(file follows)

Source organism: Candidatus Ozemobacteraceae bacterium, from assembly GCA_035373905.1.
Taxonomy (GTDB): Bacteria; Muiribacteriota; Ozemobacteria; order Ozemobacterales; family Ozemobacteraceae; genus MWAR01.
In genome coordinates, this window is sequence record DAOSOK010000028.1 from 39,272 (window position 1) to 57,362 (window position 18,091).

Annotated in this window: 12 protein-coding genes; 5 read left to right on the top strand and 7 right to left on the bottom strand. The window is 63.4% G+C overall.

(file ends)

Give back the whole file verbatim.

Source organism: Candidatus Ozemobacteraceae bacterium, from assembly GCA_035373905.1.
Taxonomy (GTDB): Bacteria; Muiribacteriota; Ozemobacteria; order Ozemobacterales; family Ozemobacteraceae; genus MWAR01.
In genome coordinates, this window is sequence record DAOSOK010000028.1 from 39,272 (window position 1) to 57,362 (window position 18,091).

Annotated in this window: 12 protein-coding genes; 5 read left to right on the top strand and 7 right to left on the bottom strand. The window is 63.4% G+C overall.